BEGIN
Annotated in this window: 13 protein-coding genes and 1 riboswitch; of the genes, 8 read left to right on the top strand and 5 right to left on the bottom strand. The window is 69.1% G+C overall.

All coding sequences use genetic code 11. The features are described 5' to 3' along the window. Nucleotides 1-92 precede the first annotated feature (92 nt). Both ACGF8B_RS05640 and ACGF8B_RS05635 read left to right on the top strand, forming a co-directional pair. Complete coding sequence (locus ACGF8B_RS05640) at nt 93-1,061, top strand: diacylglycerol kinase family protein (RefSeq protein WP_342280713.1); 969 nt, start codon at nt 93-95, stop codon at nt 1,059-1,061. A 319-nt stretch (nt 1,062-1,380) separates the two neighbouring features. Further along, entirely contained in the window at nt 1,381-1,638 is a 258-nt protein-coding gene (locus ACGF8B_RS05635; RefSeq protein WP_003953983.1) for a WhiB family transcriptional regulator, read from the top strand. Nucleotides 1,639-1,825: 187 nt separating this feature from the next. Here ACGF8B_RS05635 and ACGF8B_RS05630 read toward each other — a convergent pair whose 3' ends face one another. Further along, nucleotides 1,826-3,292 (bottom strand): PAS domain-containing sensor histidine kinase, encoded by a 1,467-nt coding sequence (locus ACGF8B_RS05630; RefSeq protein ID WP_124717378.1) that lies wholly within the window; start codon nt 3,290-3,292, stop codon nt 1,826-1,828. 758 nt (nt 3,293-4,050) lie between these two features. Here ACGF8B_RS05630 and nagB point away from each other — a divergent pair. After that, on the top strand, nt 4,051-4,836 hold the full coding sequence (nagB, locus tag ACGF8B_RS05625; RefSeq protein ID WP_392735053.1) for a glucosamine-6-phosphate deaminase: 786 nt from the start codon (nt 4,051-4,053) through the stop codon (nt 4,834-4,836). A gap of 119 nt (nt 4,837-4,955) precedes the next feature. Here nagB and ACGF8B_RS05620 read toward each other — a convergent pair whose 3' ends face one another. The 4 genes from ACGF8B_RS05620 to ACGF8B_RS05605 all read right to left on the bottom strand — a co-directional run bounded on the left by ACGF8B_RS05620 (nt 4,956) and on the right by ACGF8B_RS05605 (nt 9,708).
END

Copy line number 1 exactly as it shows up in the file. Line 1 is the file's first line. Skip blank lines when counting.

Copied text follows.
Annotated in this window: 13 protein-coding genes and 1 riboswitch; of the genes, 8 read left to right on the top strand and 5 right to left on the bottom strand. The window is 69.1% G+C overall.